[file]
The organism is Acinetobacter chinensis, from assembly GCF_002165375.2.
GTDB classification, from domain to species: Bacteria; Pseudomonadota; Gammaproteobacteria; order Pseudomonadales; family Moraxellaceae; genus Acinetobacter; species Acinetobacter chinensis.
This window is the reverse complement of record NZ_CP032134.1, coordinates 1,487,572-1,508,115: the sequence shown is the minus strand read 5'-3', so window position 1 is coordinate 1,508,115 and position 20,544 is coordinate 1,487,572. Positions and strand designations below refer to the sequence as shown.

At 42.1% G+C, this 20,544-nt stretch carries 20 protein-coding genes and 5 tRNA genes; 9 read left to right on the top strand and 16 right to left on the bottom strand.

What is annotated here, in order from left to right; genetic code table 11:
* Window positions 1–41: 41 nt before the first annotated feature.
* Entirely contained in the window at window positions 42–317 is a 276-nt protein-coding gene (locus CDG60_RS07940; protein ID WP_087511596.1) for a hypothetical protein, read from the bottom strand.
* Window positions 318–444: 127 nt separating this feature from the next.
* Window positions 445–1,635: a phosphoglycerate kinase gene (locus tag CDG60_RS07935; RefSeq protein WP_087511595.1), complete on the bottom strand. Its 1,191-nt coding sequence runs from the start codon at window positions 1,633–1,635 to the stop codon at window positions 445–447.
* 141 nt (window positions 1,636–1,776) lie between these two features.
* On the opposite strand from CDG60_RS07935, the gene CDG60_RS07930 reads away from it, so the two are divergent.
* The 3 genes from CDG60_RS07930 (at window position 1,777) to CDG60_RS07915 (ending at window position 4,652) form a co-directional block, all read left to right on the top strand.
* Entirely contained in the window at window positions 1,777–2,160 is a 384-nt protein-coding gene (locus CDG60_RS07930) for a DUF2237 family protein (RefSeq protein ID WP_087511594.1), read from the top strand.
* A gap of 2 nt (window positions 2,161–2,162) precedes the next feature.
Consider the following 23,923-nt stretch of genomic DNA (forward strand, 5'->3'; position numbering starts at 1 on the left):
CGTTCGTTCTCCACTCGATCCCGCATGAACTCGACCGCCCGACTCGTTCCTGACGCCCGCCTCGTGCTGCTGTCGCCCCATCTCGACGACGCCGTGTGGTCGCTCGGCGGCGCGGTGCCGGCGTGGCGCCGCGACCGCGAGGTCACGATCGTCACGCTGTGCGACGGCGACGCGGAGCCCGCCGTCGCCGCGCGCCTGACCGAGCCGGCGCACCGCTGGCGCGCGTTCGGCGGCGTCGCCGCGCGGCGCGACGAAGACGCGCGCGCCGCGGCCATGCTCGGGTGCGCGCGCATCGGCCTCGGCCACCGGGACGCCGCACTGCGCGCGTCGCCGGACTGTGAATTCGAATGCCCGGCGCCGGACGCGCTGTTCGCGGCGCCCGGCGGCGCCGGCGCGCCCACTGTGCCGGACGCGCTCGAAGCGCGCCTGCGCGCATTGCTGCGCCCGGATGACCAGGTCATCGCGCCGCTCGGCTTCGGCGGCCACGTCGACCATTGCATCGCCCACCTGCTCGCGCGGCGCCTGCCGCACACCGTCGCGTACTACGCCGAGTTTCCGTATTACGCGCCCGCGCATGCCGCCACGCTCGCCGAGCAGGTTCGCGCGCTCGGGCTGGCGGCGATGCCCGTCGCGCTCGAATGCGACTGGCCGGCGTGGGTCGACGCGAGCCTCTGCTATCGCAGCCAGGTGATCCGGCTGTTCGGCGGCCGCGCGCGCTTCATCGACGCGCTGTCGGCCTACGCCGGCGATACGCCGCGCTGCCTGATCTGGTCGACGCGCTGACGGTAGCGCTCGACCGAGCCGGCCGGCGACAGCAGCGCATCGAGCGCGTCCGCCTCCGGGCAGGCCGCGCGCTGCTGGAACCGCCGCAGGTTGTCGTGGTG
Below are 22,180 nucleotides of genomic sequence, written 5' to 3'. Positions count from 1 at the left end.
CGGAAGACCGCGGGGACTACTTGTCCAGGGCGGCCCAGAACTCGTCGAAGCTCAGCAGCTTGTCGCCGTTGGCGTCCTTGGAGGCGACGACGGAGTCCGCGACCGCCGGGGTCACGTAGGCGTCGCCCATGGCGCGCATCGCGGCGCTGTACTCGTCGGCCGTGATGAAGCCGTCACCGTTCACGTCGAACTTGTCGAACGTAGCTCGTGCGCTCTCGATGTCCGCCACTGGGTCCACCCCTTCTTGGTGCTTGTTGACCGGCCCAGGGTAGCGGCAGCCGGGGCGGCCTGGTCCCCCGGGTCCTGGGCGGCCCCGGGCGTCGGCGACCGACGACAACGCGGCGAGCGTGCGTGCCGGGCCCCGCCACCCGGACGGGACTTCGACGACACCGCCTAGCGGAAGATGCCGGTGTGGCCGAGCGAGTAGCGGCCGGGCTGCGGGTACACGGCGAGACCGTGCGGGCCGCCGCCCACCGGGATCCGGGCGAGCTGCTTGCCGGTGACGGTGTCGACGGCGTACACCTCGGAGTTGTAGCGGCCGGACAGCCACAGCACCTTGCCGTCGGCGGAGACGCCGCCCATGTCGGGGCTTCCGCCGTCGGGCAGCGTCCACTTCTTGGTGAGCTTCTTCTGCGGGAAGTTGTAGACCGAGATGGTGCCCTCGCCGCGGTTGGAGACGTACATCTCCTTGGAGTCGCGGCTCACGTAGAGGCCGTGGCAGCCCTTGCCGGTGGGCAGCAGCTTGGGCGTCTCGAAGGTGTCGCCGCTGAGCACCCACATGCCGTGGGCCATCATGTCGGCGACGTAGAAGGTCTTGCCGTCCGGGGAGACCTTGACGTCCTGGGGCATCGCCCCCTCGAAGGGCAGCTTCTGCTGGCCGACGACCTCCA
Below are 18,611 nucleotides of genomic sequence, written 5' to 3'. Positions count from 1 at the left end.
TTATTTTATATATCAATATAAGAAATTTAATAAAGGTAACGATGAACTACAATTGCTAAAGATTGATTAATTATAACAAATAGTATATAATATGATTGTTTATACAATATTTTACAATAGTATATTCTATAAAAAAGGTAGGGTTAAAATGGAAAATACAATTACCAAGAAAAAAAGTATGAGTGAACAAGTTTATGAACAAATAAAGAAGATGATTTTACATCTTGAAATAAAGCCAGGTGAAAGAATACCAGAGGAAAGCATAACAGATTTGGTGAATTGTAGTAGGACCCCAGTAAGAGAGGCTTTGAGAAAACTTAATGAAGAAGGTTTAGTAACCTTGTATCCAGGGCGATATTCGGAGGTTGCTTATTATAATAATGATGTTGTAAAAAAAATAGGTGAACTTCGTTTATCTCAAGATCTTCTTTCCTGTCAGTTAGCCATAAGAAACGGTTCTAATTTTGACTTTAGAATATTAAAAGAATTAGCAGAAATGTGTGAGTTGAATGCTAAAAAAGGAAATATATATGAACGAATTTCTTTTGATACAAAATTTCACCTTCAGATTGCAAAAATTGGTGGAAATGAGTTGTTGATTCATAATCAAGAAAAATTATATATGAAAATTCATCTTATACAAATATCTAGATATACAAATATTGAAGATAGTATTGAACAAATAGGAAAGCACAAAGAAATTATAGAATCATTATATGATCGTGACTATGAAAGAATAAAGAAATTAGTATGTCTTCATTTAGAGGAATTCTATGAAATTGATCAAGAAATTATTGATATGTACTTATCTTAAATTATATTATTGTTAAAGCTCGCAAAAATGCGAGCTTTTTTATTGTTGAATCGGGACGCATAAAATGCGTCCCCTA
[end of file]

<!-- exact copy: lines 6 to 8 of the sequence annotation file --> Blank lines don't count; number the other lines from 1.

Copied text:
* Window positions 1–41: 41 nt before the first annotated feature.
* Entirely contained in the window at window positions 42–317 is a 276-nt protein-coding gene (locus CDG60_RS07940; protein ID WP_087511596.1) for a hypothetical protein, read from the bottom strand.
* Window positions 318–444: 127 nt separating this feature from the next.